So what does a typical week look like?Usually about half my day is in meetings either with external partners or with our engineers. As far as the schedule itself, it’s very flexible here at Google, so you might have engineers coming in later in the morning but then staying later. It’s basically whatever works best for your family and your life situation. In general though, people work pretty hard just because they’re passionate about what they do. I’ll typically put in a normal day at work, go home, hang out with the family, play some tennis or some golf, but oftentimes checking email at night — also because it’s a global company we have remote teams, so I’ll be interacting with a team that might be in Taiwan or another team in Zurich. It’s sort of a 24-hour schedule in that sense where you’re getting email requests and questions all throughout the day.
When I was 24 and in grad school at MIT I looked around and saw my technical friends starting companies. In one class literally one in three people had launched a startup and was doing something fascinating.
This was amazing to me. Before arriving at MIT, people I knew did not start companies.
I had the idea, along with my friend Dave Knapp, to start an online travel company, then called TravellingParty.com. The first version sold spring break packages, and the site had some rudimentary social features to help people organize their trip. We did pretty well and sold $100,000 worth of beer-soaked Cancun dreams in 3 months. I’ll write a post someday on the stories that came from these months.
After the first spring break season, I wanted to focus on the social aspects of the site and go after the bigger leisure travel market. The problem was that neither Dave nor I could write code. The first version had been done by a contractor named Sidharth that we found on Elance for $700.
I didn’t know it at the time, but having zero technical cofounders was our kiss of death. We tried bringing a few engineers on board but the fit wasn’t right. We tried outsourcing again but found that it was so hard to ship a working site now that we had a more ambitious vision.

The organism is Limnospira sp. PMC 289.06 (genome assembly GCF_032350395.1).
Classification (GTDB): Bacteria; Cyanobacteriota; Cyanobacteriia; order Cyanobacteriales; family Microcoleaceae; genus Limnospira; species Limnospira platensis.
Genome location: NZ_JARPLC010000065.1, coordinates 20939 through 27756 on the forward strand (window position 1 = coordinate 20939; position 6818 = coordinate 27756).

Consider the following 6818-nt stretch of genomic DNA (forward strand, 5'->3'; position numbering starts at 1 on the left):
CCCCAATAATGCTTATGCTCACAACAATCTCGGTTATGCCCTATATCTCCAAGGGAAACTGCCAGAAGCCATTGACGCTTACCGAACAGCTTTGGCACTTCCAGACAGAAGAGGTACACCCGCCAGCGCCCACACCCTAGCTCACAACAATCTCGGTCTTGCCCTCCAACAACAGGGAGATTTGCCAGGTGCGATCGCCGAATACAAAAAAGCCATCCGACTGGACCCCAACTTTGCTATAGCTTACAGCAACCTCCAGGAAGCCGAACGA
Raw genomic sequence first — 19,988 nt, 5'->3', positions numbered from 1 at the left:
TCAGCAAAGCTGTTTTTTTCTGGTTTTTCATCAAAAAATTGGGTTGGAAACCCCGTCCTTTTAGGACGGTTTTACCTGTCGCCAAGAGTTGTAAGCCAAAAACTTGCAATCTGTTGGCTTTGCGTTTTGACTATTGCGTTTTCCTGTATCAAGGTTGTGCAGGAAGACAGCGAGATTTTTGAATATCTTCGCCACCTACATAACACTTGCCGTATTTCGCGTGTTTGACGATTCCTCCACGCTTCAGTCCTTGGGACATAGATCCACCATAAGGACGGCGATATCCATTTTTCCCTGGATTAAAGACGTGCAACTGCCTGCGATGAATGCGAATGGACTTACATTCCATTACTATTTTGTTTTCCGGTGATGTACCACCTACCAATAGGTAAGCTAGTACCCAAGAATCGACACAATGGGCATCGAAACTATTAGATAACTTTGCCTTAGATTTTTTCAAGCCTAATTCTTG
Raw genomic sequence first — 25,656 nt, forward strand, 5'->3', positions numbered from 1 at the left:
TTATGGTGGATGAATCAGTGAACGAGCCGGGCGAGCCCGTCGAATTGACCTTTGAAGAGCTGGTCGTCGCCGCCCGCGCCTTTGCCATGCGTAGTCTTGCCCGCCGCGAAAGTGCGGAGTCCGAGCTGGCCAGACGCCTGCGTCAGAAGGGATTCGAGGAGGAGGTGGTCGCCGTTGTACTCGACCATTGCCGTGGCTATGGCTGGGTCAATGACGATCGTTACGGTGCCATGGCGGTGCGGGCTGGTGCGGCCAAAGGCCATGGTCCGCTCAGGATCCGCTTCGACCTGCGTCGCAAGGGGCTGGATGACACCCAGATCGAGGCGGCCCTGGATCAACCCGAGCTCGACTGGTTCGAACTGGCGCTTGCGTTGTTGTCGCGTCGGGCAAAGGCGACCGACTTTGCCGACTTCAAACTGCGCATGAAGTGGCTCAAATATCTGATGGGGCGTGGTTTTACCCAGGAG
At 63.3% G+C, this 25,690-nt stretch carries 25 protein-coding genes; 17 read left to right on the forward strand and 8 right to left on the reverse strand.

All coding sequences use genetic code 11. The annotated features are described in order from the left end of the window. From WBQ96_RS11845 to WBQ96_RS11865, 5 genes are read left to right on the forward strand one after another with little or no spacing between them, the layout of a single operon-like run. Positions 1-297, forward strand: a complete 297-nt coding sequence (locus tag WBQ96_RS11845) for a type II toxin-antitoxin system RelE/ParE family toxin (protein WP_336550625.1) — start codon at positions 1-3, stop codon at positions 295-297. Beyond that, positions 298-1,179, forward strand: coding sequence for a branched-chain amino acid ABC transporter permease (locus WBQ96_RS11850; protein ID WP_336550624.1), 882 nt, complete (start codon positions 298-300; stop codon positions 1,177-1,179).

Years later, after fully emptying my bank account, we got it launched as TravelMob.com. The site launched ok, and we got some press coverage, but within a week we started learning from customer feedback… But had no ability to change anything. Our contract with the developers was done.
Not being able to quickly react to the feedback killed our chances for success. We shut off the servers 7 months later.
After that experience I vowed that I’d never be the dreaded ‘ideas guy’ again. I threw myself head first into years of learning everything I’d need to know to build an online project myself. HTML, CSS, php, Wordpress, photoshop, dslr video, Premiere pro…. It was amazing to me that I could learn all these technologies as long as I took things one step at a time.
In 2009 I started helping local businesses and friends launch their projects. There was a training course for a Navy Seal academy, a lifestyle blog for Gen X in Hawaii, and a few other smaller efforts. But they were all wordpress sites.
I wanted to be able to build a real web app. I wanted to be able to have built TravelMob.
So in the fall of 2012 I took a course in a php framework called Laravel. Afterwards I felt that if I had my new skills back then, I could have built TravelMob on my own.
My first project with Laravel was http://ratewait.com - a yelp like site to rate your waiter. This took me 3 months of coding every weekend and ever night after work. It was exhilarating. What a feeling to know that if you could dream it you could build it (or at least a prototype). Ratewait got a few dozen users, but didn’t catch on. I think people felt weird taking their waiters picture. I was ok with that, and got thinking on what’s next.
I decided to scratch my own product itch. I always wanted a site where I could write short posts about the book I’m reading and leave a link to things mentioned in the book. That’s why I built http://booknug.com and released it earlier this week.
My nug: don’t be the ‘ideas person’, go build something.